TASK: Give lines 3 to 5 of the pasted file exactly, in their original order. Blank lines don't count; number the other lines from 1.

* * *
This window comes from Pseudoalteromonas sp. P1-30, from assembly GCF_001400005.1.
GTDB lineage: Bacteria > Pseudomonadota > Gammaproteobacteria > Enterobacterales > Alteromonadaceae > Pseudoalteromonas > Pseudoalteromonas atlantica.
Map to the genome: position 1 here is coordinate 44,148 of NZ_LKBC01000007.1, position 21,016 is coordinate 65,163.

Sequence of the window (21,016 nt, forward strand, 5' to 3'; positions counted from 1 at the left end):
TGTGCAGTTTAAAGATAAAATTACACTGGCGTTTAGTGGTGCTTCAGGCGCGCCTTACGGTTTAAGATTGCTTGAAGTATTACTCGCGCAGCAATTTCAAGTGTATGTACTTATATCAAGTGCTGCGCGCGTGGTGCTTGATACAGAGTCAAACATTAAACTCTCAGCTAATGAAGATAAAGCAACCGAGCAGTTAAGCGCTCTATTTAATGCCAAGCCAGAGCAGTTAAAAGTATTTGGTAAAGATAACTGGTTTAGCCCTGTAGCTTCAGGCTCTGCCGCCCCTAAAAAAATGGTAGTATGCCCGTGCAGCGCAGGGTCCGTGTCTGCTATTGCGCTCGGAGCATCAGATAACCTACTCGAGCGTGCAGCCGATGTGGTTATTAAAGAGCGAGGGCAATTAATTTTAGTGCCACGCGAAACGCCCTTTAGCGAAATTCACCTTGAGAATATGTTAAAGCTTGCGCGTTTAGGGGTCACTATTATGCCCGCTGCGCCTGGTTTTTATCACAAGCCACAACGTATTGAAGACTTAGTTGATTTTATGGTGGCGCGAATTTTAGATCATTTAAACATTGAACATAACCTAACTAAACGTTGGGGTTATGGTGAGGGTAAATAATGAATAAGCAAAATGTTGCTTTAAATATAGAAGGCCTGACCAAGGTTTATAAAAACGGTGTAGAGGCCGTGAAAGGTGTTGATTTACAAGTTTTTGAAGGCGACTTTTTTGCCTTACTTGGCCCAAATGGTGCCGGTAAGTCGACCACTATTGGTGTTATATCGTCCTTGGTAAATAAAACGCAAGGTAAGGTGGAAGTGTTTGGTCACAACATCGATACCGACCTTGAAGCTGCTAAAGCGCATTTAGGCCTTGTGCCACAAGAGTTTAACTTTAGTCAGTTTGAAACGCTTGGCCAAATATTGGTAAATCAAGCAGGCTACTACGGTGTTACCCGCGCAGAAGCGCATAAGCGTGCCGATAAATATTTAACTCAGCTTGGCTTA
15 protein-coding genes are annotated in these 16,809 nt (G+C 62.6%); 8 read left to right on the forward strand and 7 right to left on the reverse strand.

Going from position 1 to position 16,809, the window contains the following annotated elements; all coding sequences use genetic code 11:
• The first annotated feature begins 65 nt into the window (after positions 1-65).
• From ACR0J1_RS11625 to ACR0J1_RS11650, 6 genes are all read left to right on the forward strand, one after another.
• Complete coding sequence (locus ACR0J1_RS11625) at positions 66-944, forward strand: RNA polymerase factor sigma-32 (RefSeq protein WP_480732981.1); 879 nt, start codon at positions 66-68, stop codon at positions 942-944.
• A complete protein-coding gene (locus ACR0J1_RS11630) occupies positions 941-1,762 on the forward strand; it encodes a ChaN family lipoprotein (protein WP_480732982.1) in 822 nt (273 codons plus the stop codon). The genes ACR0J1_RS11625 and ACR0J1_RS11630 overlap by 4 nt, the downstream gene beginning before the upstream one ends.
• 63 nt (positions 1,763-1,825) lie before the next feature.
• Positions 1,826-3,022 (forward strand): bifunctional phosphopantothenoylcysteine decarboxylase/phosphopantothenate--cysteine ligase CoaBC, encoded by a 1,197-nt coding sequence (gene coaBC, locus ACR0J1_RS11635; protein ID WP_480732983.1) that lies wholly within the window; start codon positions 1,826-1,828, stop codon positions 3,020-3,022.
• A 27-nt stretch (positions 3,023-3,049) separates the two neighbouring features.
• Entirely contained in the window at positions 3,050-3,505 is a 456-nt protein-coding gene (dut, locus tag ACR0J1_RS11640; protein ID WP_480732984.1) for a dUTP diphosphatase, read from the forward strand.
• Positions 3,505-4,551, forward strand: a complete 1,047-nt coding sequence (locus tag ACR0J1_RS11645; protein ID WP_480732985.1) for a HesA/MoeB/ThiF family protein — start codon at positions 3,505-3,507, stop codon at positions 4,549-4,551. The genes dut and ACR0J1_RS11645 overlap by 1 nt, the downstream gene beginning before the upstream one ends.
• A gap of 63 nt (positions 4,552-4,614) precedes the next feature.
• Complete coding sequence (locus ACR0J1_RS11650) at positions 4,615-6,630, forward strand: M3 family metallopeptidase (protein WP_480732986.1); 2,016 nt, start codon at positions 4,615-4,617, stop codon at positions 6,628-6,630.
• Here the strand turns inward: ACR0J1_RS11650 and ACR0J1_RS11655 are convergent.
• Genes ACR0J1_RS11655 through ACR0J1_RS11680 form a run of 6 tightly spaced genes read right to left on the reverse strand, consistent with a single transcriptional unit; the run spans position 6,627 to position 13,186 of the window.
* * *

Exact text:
Map to the genome: position 1 here is coordinate 44,148 of NZ_LKBC01000007.1, position 21,016 is coordinate 65,163.

Sequence of the window (21,016 nt, forward strand, 5' to 3'; positions counted from 1 at the left end):
TGTGCAGTTTAAAGATAAAATTACACTGGCGTTTAGTGGTGCTTCAGGCGCGCCTTACGGTTTAAGATTGCTTGAAGTATTACTCGCGCAGCAATTTCAAGTGTATGTACTTATATCAAGTGCTGCGCGCGTGGTGCTTGATACAGAGTCAAACATTAAACTCTCAGCTAATGAAGATAAAGCAACCGAGCAGTTAAGCGCTCTATTTAATGCCAAGCCAGAGCAGTTAAAAGTATTTGGTAAAGATAACTGGTTTAGCCCTGTAGCTTCAGGCTCTGCCGCCCCTAAAAAAATGGTAGTATGCCCGTGCAGCGCAGGGTCCGTGTCTGCTATTGCGCTCGGAGCATCAGATAACCTACTCGAGCGTGCAGCCGATGTGGTTATTAAAGAGCGAGGGCAATTAATTTTAGTGCCACGCGAAACGCCCTTTAGCGAAATTCACCTTGAGAATATGTTAAAGCTTGCGCGTTTAGGGGTCACTATTATGCCCGCTGCGCCTGGTTTTTATCACAAGCCACAACGTATTGAAGACTTAGTTGATTTTATGGTGGCGCGAATTTTAGATCATTTAAACATTGAACATAACCTAACTAAACGTTGGGGTTATGGTGAGGGTAAATAATGAATAAGCAAAATGTTGCTTTAAATATAGAAGGCCTGACCAAGGTTTATAAAAACGGTGTAGAGGCCGTGAAAGGTGTTGATTTACAAGTTTTTGAAGGCGACTTTTTTGCCTTACTTGGCCCAAATGGTGCCGGTAAGTCGACCACTATTGGTGTTATATCGTCCTTGGTAAATAAAACGCAAGGTAAGGTGGAAGTGTTTGGTCACAACATCGATACCGACCTTGAAGCTGCTAAAGCGCATTTAGGCCTTGTGCCACAAGAGTTTAACTTTAGTCAGTTTGAAACGCTTGGCCAAATATTGGTAAATCAAGCAGGCTACTACGGTGTTACCCGCGCAGAAGCGCATAAGCGTGCCGATAAATATTTAACTCAGCTTGGCTTA